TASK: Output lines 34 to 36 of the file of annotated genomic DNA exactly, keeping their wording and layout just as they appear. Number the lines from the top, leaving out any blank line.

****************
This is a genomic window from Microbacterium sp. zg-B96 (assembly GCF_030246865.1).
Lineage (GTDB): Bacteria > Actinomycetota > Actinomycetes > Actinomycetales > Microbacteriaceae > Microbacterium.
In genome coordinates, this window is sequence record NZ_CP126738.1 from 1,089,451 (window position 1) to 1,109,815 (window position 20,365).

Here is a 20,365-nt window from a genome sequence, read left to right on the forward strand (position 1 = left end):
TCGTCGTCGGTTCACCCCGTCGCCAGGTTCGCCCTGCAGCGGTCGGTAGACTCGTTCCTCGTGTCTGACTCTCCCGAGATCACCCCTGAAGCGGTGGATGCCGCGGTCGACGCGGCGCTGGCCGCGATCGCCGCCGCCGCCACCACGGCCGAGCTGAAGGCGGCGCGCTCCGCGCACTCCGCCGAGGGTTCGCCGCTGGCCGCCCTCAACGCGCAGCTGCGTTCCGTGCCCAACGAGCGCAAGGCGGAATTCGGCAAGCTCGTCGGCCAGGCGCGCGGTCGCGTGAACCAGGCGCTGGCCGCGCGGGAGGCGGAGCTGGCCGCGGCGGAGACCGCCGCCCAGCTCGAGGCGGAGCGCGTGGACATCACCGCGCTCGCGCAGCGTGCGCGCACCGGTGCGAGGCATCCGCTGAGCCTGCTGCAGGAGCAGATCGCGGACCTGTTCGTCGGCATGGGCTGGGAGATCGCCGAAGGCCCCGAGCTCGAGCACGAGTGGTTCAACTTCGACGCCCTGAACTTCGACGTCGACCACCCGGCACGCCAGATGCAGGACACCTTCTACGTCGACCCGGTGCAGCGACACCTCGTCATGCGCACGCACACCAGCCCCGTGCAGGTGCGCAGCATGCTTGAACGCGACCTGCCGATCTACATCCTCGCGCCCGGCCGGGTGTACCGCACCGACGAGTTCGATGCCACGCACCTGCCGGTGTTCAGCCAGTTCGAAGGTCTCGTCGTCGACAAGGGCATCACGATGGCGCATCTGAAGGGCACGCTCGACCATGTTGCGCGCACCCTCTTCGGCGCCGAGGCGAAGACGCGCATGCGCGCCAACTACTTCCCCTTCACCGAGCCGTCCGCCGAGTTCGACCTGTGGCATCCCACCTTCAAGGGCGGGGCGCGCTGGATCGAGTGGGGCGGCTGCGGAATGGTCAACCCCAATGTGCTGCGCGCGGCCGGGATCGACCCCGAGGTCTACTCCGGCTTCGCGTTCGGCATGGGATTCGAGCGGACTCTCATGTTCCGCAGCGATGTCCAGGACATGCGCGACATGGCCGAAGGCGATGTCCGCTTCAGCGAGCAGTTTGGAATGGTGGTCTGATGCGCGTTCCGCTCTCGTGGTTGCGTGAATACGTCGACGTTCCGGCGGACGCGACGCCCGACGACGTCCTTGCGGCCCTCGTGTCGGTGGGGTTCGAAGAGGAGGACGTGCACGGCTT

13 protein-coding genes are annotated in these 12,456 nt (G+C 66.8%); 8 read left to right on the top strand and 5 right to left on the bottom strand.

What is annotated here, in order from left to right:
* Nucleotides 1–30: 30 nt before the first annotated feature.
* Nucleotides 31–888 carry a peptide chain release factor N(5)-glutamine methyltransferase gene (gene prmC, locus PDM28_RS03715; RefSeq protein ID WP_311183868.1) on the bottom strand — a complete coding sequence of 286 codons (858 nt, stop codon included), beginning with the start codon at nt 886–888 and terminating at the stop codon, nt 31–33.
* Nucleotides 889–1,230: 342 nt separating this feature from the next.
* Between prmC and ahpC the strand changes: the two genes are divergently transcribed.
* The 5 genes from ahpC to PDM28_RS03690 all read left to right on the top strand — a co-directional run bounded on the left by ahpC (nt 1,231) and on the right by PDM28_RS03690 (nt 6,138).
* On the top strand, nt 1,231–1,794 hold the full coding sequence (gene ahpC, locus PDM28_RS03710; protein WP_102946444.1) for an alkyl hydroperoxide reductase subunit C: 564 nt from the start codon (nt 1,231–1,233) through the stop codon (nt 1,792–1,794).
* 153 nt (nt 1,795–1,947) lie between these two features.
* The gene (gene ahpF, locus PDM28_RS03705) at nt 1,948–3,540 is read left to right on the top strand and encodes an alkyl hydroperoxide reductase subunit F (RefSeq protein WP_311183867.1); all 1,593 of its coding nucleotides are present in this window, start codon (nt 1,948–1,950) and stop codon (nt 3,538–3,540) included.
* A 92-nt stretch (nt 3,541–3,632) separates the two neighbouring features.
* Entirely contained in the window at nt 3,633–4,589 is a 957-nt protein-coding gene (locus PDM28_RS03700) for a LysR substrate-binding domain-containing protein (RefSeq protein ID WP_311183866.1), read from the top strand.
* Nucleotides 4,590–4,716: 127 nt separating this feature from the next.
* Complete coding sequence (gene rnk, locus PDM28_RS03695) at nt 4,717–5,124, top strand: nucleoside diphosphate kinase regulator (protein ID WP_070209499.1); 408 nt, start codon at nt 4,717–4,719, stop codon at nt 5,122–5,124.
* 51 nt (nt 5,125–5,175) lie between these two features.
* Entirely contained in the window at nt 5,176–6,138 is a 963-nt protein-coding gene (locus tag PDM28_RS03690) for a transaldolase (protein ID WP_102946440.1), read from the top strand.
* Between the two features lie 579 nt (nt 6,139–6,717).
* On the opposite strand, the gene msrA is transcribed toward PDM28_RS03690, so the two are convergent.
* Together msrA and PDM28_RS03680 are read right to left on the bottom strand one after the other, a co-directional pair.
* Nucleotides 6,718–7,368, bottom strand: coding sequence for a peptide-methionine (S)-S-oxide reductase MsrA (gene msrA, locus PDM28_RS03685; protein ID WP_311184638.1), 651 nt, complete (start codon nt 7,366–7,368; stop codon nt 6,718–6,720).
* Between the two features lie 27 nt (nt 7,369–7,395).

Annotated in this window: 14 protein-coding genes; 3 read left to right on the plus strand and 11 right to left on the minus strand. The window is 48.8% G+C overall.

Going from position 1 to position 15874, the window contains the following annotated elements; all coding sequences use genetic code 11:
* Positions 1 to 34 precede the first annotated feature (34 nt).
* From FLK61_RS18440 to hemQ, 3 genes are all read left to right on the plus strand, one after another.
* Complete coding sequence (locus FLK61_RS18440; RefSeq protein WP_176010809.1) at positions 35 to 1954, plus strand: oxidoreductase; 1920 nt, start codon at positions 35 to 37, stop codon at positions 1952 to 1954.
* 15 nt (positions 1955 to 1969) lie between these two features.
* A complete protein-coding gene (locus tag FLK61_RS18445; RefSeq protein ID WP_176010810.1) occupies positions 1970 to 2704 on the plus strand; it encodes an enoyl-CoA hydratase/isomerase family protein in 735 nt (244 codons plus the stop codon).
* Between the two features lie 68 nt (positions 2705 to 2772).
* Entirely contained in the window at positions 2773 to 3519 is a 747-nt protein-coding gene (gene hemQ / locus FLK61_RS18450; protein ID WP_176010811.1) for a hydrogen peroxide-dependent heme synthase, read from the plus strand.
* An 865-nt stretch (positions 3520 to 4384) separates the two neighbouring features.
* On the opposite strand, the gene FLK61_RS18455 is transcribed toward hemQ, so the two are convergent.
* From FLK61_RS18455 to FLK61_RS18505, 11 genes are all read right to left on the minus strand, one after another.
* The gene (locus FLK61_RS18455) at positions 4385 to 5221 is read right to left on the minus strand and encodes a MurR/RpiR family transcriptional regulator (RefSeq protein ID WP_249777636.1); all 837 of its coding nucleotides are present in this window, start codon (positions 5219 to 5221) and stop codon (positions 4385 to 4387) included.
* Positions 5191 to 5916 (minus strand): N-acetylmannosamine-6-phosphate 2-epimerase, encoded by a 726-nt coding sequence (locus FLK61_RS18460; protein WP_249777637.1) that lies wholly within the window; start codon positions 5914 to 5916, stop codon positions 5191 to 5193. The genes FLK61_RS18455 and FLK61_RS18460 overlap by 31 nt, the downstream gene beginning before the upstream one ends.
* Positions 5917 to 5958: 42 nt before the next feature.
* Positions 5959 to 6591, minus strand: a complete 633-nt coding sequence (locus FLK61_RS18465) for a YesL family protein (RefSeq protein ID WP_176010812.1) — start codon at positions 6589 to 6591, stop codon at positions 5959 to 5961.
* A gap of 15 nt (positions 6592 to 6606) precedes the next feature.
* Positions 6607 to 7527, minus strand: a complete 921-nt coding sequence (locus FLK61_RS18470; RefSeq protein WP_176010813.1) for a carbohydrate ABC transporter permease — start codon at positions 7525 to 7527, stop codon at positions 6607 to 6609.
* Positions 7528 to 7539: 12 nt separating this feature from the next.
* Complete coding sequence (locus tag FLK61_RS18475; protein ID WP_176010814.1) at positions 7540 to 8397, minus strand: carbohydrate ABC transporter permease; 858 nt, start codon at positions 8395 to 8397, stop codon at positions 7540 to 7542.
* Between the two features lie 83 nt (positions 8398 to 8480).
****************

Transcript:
* Between the two features lie 68 nt (positions 2705 to 2772).
* Entirely contained in the window at positions 2773 to 3519 is a 747-nt protein-coding gene (gene hemQ / locus FLK61_RS18450; protein ID WP_176010811.1) for a hydrogen peroxide-dependent heme synthase, read from the plus strand.
* An 865-nt stretch (positions 3520 to 4384) separates the two neighbouring features.